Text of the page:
Germany’s Daily Newspapers Cornerstones of Democracy

Germany is Europe’s biggest newspaper market.
Germany is Europe’s biggest newspaper market. | Photo (detail): © FAZ

In Germany, daily newspapers are regarded as a major cultural asset and a pillar of democracy. They prompt socio-political debate, helping to shape the country’s public opinion. The eight national dailies play a particularly important role.

Germany is Europe’s biggest newspaper market. Seven out of every ten Germans over the age of 14 read a newspaper regularly. They can choose between 351 different titles. Most of these are regional newspapers, i.e. papers published in a certain area and only available there. Most of their coverage is about their region. The national newspapers cover national and international news. They are available throughout Germany and are known nationwide.

Top sales for tabloids, highbrow culture takes second place

Germany’s biggest newspaper, though, is entertaining rather than informative. Bild sells some 2.9 million copies each day (second quarter 2011) and is published by Axel Springer Verlag in Berlin. The newspaper is in colour and is written in simple language. It contains lots of photographs and big headlines – a typical tabloid read mainly by members of the lower and middle income groups, or by workers and employees. Bild loves to report on scandals, crime and famous people and is not very objective, but dramatises and simplifies. Politically, it has close connections with the ruling Christian Democrats (CDU).

The Süddeutsche Zeitung (SZ), published in Munich, is Germany’s second-largest daily newspaper, selling some 430,000 copies (second quarter 2011). It is the flagship of a socio-liberal middle class that takes an interest in cultural affairs. Its commentaries do not swear by the free market, but argue in favour of a social market economy. The SZ constitutes high-quality journalism. Its hallmarks are its extensive cultural section, covering literature, theatre and classical music, and Page 3, with daily in-depth reports and background articles on current affairs. On Mondays, it includes articles in English from the New York Times and on Fridays it comes with the SZ-Magazin, featuring younger cultural journalism that combines pop and highbrow culture.

Business focus

Business people and educated people with a special interest in business read the Frankfurter Allgemeine Zeitung (FAZ). This conservative, middle-class paper not only reports in depth on companies, but also in greater depth on foreign affairs than other newspapers. In its cultural section, it publishes texts that have triggered social debates on various occasions. It was in an interview with the FAZ in 2006, for example, that Günter Grass spoke for the first time of his membership of the Waffen SS, a revelation that later sparked off heated discussion. The FAZ consists mainly of long, complex texts that are rarely livened up with photographs. Until 2007, no photographs were used, even on the front page.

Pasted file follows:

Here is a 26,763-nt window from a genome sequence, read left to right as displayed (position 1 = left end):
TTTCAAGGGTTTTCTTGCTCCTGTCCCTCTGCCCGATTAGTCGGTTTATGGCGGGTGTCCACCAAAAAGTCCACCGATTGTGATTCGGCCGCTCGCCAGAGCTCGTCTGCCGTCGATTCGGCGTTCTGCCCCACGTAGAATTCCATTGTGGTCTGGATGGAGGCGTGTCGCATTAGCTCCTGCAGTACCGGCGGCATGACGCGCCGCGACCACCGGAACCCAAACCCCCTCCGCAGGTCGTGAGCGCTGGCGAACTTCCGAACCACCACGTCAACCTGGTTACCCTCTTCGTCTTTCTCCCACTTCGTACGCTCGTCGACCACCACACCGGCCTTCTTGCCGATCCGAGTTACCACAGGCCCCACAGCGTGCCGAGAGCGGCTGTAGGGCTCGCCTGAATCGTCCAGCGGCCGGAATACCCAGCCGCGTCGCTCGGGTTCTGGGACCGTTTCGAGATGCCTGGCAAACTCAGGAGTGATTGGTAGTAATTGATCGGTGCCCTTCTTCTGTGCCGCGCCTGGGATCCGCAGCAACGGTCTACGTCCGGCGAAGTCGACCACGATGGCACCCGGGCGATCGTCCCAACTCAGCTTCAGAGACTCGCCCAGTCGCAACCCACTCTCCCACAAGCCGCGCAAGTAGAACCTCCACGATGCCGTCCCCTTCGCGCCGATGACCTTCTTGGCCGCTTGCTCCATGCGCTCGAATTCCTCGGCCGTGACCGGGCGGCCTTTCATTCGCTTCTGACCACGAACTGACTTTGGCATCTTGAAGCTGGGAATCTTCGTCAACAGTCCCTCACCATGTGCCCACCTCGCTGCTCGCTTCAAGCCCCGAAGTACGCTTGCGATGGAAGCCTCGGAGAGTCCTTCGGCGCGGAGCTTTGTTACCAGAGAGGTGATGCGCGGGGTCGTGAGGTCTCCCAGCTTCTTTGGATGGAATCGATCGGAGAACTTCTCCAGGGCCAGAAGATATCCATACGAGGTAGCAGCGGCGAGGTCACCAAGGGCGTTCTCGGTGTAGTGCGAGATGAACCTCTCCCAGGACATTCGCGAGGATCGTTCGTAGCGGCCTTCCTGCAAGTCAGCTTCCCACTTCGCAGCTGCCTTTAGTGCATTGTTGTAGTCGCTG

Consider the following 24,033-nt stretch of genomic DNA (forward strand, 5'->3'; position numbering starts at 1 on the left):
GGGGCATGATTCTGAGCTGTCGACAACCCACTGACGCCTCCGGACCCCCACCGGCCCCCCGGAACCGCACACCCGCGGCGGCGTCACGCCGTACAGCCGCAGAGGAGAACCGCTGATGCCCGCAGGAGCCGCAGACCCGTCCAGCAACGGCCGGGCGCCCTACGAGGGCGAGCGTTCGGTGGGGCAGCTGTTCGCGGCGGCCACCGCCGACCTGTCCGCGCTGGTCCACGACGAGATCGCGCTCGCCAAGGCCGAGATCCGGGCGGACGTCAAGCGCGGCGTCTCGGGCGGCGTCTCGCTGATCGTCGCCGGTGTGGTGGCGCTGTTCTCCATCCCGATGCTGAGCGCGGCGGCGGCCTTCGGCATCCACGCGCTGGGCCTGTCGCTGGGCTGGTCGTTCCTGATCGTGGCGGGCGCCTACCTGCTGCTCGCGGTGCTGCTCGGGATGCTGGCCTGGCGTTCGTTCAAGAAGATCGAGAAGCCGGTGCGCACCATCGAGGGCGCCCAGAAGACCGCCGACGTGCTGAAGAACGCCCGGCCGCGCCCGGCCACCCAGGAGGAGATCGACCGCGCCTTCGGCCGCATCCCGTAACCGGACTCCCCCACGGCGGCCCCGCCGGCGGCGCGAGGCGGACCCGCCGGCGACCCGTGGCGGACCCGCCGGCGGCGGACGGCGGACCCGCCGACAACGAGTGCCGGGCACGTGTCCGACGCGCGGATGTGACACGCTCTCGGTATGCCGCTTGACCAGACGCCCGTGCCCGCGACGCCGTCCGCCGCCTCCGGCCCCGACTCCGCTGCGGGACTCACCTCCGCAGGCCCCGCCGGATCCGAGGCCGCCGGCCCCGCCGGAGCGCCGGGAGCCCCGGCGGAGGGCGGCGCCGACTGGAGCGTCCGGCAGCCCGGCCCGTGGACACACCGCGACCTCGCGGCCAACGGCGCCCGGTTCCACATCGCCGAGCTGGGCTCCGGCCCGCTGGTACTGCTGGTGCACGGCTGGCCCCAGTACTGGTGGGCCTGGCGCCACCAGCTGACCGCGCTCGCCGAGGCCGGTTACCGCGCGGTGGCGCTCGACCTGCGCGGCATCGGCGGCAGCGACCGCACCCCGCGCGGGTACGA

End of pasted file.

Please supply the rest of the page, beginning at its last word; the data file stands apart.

Die Welt is the quality newspaper of the Axel Springer Verlag. Like the FAZ, it also has an extensive business section. The language is easier to understand, however, and its layout makes it easier to read than the FAZ. Die Welt is read by entrepreneurs in small and medium-sized businesses and by self-employed people who appreciate conservative values. In 2004, Welt kompakt came onto the market, a reduced version in compact tabloid format.

The Handelsblatt, based in Düsseldorf, and the Financial Times Deutschland, based in Hamburg, are two daily newspapers with a business focus. They are read almost exclusively by business people. The Handelsblatt has been an established part of the German business scene since 1946, while the Financial Times Deutschland was first published in 2000. These two newspapers mainly provide information about companies and financial markets, but also about politics and technology. They are only published from Monday to Friday, the days when the stock exchange is open.

Social justice takes priority over free market

For decades, the Frankfurter Rundschau was the defining medium of left-leaning intellectuals. Its commentaries took up trade-union positions and appealed for social justice and the welfare state. In 2006, the newspaper was sold to the Cologne-based DuMont Verlag, which publishes a number of regional newspapers. It has been reduced to insignificance. Since mid-2011, the national section has been produced in Berlin together with the Berliner Zeitung. Only a few local and online editors work at the once-large editorial office in Frankfurt.

The Green-left-leaning paper die tageszeitung (taz) from Berlin is the only national daily not financed by advertising. It was set up in 1979 by people who were not only seeking an alternative to the middle-class media, but journalism that was completely economically independent. The taz reports more critically than other newspapers and also devotes attention to themes that are not mainstream. Social themes dominate its domestic and foreign policy sections, and ecological themes its business section. The taz is notorious for its irreverent headlines: Es ist ein Mädchen (It’s a girl) was its headline when Angela Merkel was elected German Chancellor in 2005, and it printed a photograph of the new head of government when she was a baby. Because it is constantly balancing on the edge of a financial precipice and pays only low salaries, many good journalists soon leave the paper. It is seen by journalists as a career stepping stone. Many well-known journalists began their career at taz and that is still the case today.